Over the course of the album’s effervescent diffusion through lush soundscapes a couple solid conclusions can be drawn as to what the mission, or more precisely, the destination of this body of work is: SCNTST seeks to bridge the gap between a number of neglected or shunned peripheral music styles to that of modern day German/minimal techno and house. Unabashedly carving out previously untouched plots of land and adjoining these disparate zones of new age, ambient, and left-field bass music. Not only that, but in geocaching these various, typically isolated genres, he deliberately chooses to buffer the serious hyper-intellectualized roots of booming dance music with occasional strategic breaths of non-linear gags which appear, most often, as vocal samples. Thirteen seconds into the album, as a hazy ambient synth flows in, you hear SCNTST faintly utter, “Yo…” greeting his listeners with a strangely out-of-place playful acknowledgement that at first seems completely alien and pointless in the context of the rest of the album. Two tracks later, listeners are given a mountainous bass blast, with “Hygh 2k12,” where a vocal sample repeatedly advocates they, “Get high,” and, again later, past the album’s half-way point listeners are given a hilariously bleated greeting during “Flight,” hearing a, typically all-too-scripted, female flight attendant uttering, “Thank you for your attention, we wish you a pleasant flight.”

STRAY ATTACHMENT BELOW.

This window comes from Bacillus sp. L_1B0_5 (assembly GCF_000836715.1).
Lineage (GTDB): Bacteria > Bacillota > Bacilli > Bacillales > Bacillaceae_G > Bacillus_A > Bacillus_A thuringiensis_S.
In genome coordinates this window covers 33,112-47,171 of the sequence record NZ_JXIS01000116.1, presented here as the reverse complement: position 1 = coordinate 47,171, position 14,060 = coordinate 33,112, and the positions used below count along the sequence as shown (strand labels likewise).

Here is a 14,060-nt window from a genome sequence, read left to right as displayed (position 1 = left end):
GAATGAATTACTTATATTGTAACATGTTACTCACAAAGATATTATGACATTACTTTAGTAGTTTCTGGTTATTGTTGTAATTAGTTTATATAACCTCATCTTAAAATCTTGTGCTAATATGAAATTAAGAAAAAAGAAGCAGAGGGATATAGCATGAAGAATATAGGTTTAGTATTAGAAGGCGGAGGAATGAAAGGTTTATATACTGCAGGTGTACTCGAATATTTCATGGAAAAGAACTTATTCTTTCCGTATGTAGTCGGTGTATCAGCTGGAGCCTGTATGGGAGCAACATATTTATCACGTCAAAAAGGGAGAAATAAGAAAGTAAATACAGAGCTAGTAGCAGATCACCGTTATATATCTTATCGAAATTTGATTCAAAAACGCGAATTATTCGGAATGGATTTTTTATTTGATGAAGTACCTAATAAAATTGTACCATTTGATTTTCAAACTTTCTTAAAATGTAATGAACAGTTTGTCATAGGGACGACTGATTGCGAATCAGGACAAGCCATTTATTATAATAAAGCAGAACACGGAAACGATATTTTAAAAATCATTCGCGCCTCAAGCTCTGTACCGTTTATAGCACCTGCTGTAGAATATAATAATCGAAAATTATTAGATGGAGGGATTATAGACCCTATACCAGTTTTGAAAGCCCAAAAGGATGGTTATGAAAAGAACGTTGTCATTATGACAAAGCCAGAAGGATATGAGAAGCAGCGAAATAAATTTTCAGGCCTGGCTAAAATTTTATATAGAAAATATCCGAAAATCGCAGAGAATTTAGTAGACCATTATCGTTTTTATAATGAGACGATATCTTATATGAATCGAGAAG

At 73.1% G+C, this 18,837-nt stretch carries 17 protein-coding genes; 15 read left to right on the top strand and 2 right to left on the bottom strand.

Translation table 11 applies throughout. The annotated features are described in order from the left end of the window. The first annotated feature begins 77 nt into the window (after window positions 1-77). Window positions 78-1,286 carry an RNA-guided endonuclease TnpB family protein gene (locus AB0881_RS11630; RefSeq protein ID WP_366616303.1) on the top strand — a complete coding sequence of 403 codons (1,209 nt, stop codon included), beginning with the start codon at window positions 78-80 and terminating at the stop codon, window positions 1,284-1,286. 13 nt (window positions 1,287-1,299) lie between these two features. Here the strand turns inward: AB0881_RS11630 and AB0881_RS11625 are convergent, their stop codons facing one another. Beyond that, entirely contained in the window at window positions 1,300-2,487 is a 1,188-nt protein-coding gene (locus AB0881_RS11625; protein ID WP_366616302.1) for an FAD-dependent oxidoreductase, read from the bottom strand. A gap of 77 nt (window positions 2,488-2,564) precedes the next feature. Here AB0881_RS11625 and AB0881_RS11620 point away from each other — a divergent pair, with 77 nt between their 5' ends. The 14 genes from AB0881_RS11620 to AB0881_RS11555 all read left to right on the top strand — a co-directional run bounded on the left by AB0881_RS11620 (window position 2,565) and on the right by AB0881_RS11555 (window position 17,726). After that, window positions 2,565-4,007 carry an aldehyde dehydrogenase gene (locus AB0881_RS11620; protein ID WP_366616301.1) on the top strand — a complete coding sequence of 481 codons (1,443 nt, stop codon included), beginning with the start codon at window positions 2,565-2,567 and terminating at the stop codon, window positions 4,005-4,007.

As listeners, and passengers, on what I can only describe as a remarkably smooth relaxing, albeit intrinsically quirky, flight with ‘Puffer Airlines’, one can begin to make out their own home in the distance, below, as they glance out their window seat with one of the album’s most down-to-earth tracks, “UV Houzz”, a four-to-the-floor slow-burner, that is as much after-hours deep house as it is an observably meditative ambient charm. The serenity of its synth fades away in its final seconds, as one final exhalation is made, almost preparing the listener for the harsh reality of the journey nearing its end. So many sonic lessons and subtle breakthroughs can be observed as the closing track deploys the album’s landing gear and the ears are finally reacclimatized to the earth, when “H8 Drop” chugs its way in. In one of the more bombastic beats on “Puffer,” it becomes painfully obvious that the trip has run its course and we must now exit the plane. As the beat tromps along and harps pluck with a delicate, but stern sentiment, forcing listeners to leave the comforts of the album (or first class seats on the plane, as its come to be recognized, by this juncture) and return to their daily lives. So much can be said about the value placed on each song’s titular significance within this magnificent world of music on “Puffer,” but I keep returning to its fourth track, “Gletscherspalte”, a compound word in German translating in English to ‘glacier cleft or crevasse’. It seems even more meaningful to me that crevasse holds both literal and figurative meaning as a physical crack in a glacier, or, more appropriately, in this particular case, as a “discontinuity or ‘gap’ between the accounted variables and an observed outcome”. Such a definition serves as the perfect summation of this new album by SCNTST – a set voyage that drifts away casually into the unknown, soaring above the topography of extravagant landscapes of various musical elements which then, both, connect the dots and blur the lines between standard and unconventional dance music.